pumps can be described as a rotating spade for fluids.
Centrifugal pumps operate by using kinetic energy to
move the fluids and utilize an impeller and circular
pump casing. With every rotation of a centrifugal pump,
an amount of fluid is driven out. The volume of the
donut in the centrifugal pump represents how many gallons
per minute that the pump is able to deliver.
head, or pressure, that the centrifugal pump will develop
can be determined by the amount of velocity that the
fluid has as it leaves the pump. The fluid is thrown
off the vane tips. There is no relative motion in the
center of the shaft but the fluids will move out to
replace the fluids thrown off the vane tips. When this
happens a low-pressure area is created at the shaft’s
center, which is also called the liquid inlet or pump
suction. Atmospheric pressure, or any external pressure
on the liquid supply will force more liquid into the
flow rate of the pump will determine how big the case
will need to be to handle the amount of water desired,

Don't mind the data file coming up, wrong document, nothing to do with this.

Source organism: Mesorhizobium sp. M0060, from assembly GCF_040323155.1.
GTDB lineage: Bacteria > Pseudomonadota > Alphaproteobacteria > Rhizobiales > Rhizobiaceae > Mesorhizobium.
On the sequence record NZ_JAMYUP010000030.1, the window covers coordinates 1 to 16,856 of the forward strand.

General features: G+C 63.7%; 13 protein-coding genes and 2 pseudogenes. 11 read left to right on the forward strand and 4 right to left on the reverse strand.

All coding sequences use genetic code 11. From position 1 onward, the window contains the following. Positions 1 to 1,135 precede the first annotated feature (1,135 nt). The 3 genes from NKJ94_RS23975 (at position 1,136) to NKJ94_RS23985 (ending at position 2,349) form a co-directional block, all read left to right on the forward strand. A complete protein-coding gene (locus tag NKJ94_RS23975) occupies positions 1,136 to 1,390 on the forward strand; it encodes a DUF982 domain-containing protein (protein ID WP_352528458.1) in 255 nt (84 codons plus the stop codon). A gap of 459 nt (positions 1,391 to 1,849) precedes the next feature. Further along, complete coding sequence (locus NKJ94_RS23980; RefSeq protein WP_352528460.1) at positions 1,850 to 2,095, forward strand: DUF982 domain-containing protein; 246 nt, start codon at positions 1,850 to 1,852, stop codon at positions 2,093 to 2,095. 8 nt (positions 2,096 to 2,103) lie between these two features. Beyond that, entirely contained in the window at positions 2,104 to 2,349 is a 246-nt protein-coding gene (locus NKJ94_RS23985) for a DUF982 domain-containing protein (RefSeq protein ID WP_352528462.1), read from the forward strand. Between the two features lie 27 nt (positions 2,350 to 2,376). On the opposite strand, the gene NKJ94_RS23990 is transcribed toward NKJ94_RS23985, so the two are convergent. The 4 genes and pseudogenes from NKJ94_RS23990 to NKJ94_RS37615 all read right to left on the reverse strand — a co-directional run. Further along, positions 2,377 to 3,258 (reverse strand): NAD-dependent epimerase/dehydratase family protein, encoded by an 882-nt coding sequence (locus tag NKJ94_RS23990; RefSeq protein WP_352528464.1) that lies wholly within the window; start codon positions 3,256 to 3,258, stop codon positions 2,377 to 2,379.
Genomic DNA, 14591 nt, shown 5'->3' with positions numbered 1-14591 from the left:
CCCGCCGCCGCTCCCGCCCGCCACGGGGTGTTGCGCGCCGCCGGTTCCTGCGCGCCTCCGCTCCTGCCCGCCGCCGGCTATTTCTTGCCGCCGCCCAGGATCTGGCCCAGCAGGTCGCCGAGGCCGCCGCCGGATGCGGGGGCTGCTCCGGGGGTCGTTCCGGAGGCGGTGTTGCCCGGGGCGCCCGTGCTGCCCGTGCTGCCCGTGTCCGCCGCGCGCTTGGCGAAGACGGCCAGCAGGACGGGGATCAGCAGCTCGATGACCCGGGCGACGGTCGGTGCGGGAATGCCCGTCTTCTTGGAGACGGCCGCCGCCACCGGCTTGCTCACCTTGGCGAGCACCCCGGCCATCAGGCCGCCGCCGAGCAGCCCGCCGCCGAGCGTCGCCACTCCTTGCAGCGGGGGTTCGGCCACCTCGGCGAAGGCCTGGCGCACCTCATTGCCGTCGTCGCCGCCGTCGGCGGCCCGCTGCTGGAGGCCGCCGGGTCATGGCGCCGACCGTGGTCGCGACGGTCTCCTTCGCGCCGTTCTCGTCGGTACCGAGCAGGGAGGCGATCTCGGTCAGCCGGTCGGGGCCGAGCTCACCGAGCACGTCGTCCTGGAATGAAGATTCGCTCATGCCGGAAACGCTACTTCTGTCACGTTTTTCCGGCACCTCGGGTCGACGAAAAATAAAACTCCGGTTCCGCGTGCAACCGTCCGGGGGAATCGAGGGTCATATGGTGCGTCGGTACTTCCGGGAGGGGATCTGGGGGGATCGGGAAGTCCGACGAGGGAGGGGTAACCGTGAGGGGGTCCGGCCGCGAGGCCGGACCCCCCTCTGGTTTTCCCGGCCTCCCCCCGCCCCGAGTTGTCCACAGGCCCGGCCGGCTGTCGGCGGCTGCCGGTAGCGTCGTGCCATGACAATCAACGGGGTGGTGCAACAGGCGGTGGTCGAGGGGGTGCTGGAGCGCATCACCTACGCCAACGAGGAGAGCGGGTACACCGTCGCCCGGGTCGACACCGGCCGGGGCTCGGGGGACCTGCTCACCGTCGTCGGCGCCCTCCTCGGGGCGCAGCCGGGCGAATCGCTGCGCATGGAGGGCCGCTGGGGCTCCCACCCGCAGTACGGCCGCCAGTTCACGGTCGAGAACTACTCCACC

which is indicated by the inlet and outlet pipe sizes.
or more impellers can be incorporated into the same
housing if it becomes impractical to make an impeller
large enough to get the desired head. This can be common
in well pumps where the pump must be located inside
the hole because it can be difficult to get a pump with
a diameter larger than the hole to go in without using
a hole stretcher. Hole stretchers are large and dangerous,
not to mention illegal in most states.
you lack head in your system however, the velocity of
the water will increase at it approaches the discharge
nozzle. This will cause pressure to decrease and will
generate a force that will displace the impeller at
a sixty-degree towards 240 degrees from the cutwater.
Likewise, if there is too much head on the system, some
water will re-circulate back through the cutwater causing
the velocity of the liquid to increase. This makes the
pressure fall and will force the impeller sixty degrees
from the cutwater.